Dawn at the creek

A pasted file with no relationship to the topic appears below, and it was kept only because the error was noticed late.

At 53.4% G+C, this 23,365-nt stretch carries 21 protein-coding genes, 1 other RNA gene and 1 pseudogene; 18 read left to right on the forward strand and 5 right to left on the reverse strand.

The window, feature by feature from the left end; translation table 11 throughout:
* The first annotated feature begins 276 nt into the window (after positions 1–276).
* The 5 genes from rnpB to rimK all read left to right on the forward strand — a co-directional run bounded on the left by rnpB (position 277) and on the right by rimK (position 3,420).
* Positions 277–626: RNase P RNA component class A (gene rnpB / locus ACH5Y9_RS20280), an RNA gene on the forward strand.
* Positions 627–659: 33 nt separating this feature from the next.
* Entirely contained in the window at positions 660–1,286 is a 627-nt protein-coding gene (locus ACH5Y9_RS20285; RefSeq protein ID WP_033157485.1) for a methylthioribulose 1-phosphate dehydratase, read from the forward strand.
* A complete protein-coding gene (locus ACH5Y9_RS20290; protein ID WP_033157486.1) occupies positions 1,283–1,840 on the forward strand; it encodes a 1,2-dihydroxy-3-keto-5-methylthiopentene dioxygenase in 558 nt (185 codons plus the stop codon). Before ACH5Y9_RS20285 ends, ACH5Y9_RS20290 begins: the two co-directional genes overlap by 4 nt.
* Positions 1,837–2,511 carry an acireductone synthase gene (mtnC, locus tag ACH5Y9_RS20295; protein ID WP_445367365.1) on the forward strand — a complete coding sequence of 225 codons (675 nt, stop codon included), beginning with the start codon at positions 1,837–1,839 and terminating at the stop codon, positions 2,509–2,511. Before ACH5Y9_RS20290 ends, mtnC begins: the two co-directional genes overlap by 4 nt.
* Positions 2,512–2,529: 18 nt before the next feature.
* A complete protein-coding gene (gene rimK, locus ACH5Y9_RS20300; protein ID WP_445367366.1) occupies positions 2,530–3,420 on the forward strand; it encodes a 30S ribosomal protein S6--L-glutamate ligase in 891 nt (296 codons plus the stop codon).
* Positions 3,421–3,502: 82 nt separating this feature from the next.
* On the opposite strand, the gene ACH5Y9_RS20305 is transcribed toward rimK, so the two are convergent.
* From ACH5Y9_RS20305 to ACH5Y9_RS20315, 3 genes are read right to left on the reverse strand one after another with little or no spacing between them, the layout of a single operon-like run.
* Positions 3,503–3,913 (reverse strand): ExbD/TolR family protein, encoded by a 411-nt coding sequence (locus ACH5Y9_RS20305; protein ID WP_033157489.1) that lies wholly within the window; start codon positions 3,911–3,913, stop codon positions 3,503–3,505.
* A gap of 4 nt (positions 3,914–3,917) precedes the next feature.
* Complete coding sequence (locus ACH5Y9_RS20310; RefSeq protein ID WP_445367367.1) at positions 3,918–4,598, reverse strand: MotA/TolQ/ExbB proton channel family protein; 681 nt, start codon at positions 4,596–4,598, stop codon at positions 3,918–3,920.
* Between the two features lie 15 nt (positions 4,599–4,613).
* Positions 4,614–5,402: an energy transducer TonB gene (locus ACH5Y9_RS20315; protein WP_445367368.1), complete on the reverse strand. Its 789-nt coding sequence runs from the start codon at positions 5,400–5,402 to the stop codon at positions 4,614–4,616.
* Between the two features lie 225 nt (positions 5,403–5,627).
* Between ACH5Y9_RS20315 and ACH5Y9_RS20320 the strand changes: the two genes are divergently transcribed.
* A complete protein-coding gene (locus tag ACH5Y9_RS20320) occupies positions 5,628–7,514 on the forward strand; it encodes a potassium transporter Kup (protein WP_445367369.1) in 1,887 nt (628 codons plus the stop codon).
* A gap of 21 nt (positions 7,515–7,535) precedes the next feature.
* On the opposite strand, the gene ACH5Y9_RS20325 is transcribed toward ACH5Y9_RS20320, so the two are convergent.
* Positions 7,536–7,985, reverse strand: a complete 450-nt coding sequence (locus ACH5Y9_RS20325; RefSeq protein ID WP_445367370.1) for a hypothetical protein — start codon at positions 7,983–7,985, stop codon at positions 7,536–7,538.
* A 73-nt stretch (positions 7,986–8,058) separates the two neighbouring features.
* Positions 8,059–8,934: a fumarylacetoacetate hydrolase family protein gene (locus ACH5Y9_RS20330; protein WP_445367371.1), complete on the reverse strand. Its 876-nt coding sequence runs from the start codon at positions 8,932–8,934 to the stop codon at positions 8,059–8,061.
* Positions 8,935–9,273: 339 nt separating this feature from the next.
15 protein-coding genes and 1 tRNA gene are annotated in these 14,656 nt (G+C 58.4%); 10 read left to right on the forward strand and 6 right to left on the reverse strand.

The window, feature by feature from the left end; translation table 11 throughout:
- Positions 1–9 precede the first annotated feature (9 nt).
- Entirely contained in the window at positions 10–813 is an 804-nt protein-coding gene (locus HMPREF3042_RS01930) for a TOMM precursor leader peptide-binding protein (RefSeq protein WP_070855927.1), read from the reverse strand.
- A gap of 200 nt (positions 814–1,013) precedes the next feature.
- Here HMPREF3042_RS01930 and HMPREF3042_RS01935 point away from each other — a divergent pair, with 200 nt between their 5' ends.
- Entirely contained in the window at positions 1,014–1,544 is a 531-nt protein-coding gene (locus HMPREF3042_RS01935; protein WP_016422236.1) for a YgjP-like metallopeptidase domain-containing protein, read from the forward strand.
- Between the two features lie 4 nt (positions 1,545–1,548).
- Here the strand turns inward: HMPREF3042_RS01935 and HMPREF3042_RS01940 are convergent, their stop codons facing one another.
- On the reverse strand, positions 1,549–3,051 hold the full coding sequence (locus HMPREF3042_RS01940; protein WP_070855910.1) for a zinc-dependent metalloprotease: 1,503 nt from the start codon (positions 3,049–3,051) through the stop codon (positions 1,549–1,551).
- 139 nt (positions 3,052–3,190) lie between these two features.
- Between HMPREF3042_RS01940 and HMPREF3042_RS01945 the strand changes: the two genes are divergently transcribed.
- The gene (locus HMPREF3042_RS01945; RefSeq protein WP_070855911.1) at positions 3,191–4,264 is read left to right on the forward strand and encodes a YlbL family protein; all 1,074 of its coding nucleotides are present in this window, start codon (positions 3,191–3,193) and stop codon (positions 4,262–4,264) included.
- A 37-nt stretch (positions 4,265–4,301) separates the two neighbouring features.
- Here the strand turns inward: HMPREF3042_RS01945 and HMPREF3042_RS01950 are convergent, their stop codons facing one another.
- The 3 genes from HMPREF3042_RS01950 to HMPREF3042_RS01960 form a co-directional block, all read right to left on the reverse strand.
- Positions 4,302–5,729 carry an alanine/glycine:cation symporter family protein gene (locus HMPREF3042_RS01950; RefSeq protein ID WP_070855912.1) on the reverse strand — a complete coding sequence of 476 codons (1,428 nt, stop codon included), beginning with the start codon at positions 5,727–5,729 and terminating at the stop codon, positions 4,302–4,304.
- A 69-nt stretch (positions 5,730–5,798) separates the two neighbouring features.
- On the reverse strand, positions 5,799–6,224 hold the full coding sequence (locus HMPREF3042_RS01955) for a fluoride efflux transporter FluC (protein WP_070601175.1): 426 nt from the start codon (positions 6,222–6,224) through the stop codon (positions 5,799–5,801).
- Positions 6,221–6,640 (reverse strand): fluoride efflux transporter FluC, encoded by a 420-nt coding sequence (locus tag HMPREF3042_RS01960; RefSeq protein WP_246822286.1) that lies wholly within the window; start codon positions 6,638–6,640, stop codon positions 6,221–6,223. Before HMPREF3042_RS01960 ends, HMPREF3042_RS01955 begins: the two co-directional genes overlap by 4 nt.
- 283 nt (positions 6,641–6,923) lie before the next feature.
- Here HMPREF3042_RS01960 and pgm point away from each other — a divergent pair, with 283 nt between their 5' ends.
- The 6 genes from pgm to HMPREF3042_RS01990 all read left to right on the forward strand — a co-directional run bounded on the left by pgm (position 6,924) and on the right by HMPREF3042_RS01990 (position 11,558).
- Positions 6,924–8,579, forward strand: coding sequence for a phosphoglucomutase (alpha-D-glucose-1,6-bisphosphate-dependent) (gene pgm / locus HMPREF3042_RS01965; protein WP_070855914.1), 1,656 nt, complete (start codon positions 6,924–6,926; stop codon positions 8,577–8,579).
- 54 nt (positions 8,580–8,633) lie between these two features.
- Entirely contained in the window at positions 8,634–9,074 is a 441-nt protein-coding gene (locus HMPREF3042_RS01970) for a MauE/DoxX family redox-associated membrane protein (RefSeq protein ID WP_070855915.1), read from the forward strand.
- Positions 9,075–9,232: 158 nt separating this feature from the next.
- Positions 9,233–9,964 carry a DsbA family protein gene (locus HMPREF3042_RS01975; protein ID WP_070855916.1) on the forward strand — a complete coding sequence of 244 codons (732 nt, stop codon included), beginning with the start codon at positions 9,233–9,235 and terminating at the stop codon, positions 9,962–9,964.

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No music, no voices, just imagine you’re camping beside a creek in early spring.   Listening Notes from Ann:   It was the first hot day of Spring on Wadawurrung Country west of Melbourne. Out of bed before the sun, I walked through the bush listening to the last of the nocturnal sounds, and found a place on a ridgeline overlooking a creek.   There are hundreds of large trees with lots of hollows all scattered across the steep slope down to the creek and I set the recorders out just as the dawn chorus begins in earnest. There is the smallest of overlap between the boobooks calling as they settled to sleep, and the magpies and kookaburras leading the dawn chorus with their greetings to the sun (and territorial threatening screams of course).   There are so, so many species in this recording – too many to list entirely!  00:00:16 The boobook calls. Listen for a second boobook, who calls at 00:00:48, with a slightly different pitch. In the middle of the night, you can hear the boobooks call right along the creek.   00:01:00 Raucous and loud – a family of kookaburras laughs in chorus. They’re communicating with each other and their neighbouring rivals that they’re awake, and fit, and ready to defend their territory today.   00:07:50 Hear a kangaroo stomping and rustling in the grass and sticks probably heading down the hill to find a cosy spot in the lomandra to sleep for the day.   00:10:20 It’s as if they all knew it was going to be a clear, warm day – everyone is singing and calling this morning. What a cacophony!  00:21:40 Sulphur Crested Cockatoos rarely go anywhere without announcing themselves.   00:23:48 The penetrating, rapid fire pipe of the white throated tree creeper repeats itself. These birds possess special feet that enable them to spend their life bouncing up tree trunks searching for insects, rather than grasping onto horizontal branches.   00:26:50 The sound of several pardalotes can be heard throughout the recording with their repetitive stutter note – dik-dik… dik-dik. There are both striated and spotted pardalotes in this recording and there are several nests in the area in tiny little hollows in the trees as well as miniscule little burrows dug into the sides of the track and creek.   00:37:30 Ravens. It’s notoriously difficult to tell the difference between raven species between calls, and I’ve seen both Australasian Ravens and Little Ravens at this spot. But, I do think these are little ravens, because there are so so so many of them. They’re all up and down the creek line communicating with each other with varying intensity and little ravens have a tendency to gather like this.   00:39:20 This is a Shining bronze cuckoo a small bird that looks like it has a slightly spiky hair do and wears a stripey t shirt. Even though it’s wings are sort of iridescent, moving from olive green to eggplant purple, this small bird is inconspicuous and stays hidden in trees searching for caterpillars, sex and someone else’s nest to lay in.   00:42:45 The Australian Magpie’s ability to sing that many notes at once will always astound me. In this part of Australia, the magpies are white backed magpies and even though they’ve got babies in the area, they’ve not been swoopy.    00:44:00 In these ten seconds I can hear: little raven, two types of pardalotes, red wattlebird, grey shrike thrush and a baby magpie, common eastern froglets and there’s also a bird that has a descending whistle that I can’t quite place.   00:45:02 here is a baby magpie annoying its parents for food. They’re almost ALWAYS hungry.   00:45:20 A mix of long-billed corellas and sulphur crested cockatoos in this group. There are several really big old holey trees here and I think some of them have several nesting hollows in each.   00:46:45 Extremely high-
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